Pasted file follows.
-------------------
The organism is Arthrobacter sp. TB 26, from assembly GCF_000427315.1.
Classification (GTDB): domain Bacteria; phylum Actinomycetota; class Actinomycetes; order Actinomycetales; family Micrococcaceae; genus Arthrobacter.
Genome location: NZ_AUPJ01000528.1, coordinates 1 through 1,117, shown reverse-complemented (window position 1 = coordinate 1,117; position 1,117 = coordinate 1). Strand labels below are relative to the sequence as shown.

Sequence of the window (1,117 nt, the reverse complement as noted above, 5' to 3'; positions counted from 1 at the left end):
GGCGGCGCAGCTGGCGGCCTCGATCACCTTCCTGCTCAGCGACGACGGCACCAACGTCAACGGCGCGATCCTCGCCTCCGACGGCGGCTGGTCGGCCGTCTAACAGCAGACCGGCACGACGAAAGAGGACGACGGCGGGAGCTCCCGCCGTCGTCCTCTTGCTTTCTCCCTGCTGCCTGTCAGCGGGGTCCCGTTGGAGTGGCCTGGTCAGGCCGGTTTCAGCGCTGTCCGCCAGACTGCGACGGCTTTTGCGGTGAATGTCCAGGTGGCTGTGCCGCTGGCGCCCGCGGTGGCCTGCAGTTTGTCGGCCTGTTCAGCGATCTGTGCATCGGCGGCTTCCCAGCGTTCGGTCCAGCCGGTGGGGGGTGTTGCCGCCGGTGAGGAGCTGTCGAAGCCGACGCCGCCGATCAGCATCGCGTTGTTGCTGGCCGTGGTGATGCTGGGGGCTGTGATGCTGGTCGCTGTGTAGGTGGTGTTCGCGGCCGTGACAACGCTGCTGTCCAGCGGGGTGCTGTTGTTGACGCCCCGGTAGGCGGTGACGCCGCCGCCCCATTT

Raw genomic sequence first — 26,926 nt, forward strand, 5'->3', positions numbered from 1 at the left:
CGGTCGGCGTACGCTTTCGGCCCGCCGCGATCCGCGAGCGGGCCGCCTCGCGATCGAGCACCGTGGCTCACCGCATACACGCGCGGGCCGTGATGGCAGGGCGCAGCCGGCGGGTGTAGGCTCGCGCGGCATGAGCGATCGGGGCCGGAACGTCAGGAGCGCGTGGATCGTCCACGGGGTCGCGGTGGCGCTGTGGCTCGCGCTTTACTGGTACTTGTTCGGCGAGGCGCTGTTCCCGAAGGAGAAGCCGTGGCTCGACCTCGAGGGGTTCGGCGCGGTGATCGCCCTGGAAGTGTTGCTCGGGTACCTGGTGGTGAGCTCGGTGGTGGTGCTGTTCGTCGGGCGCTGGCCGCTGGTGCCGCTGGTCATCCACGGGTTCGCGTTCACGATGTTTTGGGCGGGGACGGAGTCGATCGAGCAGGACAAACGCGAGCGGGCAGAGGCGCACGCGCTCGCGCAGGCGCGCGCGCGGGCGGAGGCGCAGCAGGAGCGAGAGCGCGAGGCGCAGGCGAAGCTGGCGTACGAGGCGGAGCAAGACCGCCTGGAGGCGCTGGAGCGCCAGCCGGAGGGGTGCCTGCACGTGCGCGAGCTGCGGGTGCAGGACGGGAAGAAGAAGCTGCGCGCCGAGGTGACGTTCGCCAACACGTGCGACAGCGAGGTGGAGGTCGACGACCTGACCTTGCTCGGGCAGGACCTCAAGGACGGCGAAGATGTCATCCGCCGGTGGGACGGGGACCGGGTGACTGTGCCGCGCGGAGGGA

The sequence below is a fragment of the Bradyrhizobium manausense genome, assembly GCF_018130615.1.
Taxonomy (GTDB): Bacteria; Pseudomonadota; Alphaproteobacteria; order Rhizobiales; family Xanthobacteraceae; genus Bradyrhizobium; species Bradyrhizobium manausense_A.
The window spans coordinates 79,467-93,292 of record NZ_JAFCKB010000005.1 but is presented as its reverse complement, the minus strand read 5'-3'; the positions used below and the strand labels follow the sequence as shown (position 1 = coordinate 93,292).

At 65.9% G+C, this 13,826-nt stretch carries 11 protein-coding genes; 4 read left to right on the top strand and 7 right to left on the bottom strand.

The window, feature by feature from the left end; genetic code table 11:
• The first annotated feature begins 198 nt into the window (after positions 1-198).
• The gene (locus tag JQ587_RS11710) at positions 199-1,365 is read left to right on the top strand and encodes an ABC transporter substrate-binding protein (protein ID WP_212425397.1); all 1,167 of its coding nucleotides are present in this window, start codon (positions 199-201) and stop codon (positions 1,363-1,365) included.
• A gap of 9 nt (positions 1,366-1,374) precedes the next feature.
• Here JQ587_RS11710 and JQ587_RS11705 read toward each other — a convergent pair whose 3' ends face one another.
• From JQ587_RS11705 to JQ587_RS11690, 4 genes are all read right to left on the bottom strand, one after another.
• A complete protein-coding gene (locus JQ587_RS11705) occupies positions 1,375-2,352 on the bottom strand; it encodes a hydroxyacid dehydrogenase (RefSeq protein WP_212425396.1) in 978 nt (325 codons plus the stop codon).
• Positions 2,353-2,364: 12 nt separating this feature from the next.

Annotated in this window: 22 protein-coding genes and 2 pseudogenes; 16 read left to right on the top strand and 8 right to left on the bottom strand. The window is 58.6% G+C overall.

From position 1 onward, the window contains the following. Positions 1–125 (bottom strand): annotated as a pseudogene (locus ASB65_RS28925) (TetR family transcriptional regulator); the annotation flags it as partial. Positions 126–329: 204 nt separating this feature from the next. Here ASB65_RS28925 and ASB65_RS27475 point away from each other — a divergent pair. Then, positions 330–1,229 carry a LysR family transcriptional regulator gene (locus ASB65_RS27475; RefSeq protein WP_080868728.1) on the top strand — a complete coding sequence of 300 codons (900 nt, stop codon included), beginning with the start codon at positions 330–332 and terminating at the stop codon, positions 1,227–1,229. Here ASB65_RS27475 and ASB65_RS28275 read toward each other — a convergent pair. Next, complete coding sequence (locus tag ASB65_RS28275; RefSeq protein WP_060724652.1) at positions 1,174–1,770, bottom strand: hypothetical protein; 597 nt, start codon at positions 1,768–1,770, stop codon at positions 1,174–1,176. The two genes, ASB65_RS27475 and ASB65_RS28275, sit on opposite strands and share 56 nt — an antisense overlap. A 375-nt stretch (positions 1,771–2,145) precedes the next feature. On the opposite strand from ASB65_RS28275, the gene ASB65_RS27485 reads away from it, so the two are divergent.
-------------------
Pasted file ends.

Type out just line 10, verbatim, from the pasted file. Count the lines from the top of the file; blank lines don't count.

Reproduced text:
The window spans coordinates 79,467-93,292 of record NZ_JAFCKB010000005.1 but is presented as its reverse complement, the minus strand read 5'-3'; the positions used below and the strand labels follow the sequence as shown (position 1 = coordinate 93,292).